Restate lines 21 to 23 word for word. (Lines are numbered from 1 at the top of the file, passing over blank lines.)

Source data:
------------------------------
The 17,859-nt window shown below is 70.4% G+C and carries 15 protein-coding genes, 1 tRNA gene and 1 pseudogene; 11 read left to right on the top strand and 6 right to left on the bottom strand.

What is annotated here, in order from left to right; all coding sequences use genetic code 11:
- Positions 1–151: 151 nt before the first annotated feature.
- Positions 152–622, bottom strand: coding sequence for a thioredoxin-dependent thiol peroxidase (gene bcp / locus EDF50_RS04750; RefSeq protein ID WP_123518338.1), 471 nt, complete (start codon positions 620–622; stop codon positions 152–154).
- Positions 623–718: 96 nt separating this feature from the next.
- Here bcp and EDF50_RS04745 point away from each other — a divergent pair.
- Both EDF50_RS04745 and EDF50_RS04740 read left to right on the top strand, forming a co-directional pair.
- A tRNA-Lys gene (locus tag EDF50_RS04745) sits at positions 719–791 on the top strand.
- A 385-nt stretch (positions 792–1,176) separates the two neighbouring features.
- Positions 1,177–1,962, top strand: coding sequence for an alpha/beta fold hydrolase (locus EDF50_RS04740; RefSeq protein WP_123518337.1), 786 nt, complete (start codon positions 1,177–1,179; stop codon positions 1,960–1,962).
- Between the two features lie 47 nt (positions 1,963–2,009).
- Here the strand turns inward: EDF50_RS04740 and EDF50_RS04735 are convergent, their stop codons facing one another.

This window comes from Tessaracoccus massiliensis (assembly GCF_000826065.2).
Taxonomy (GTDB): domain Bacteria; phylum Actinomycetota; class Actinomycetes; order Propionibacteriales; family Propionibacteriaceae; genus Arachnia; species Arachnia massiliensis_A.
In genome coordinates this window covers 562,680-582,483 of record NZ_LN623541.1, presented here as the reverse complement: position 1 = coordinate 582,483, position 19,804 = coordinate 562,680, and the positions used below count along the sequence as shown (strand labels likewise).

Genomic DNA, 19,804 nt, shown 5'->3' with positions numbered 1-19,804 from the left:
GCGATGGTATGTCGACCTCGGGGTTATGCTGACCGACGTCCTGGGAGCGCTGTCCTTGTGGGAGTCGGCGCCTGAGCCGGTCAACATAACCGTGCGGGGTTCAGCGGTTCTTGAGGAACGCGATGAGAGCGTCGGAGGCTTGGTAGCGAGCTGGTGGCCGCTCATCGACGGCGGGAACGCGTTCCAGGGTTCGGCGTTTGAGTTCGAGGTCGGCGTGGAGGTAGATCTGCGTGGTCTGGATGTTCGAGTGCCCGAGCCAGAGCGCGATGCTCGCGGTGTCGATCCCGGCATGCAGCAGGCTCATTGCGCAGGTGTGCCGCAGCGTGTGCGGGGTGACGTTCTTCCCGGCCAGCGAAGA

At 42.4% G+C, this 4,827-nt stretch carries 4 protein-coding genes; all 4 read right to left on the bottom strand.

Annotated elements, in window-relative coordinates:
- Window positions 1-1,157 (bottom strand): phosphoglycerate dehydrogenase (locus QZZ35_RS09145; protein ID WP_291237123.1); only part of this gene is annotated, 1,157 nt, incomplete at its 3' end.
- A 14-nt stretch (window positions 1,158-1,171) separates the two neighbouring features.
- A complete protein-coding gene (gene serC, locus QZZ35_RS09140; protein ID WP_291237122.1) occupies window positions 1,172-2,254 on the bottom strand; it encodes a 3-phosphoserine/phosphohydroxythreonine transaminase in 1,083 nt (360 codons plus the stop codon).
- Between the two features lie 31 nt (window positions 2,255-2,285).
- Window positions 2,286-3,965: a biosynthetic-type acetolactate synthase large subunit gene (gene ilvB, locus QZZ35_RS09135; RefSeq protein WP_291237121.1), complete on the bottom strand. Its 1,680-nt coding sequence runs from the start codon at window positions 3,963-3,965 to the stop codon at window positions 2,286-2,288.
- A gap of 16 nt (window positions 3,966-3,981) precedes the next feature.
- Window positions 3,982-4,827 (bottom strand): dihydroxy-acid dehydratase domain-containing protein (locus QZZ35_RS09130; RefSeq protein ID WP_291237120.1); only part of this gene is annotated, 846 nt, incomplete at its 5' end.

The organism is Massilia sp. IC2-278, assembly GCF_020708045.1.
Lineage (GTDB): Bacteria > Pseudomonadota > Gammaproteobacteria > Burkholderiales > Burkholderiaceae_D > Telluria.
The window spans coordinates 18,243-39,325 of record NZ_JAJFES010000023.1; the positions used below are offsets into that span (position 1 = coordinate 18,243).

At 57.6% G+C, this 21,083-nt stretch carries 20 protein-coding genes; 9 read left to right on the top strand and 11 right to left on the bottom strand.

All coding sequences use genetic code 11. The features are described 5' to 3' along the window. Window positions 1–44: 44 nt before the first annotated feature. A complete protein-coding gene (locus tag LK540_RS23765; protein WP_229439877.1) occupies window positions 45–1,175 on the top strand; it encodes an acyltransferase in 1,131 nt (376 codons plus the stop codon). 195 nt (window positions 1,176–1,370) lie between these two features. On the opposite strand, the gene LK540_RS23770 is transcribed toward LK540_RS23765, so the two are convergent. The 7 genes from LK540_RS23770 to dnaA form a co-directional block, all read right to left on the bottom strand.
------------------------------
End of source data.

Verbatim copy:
- A 14-nt stretch (window positions 1,158-1,171) separates the two neighbouring features.
- A complete protein-coding gene (gene serC, locus QZZ35_RS09140; protein ID WP_291237122.1) occupies window positions 1,172-2,254 on the bottom strand; it encodes a 3-phosphoserine/phosphohydroxythreonine transaminase in 1,083 nt (360 codons plus the stop codon).
- Between the two features lie 31 nt (window positions 2,255-2,285).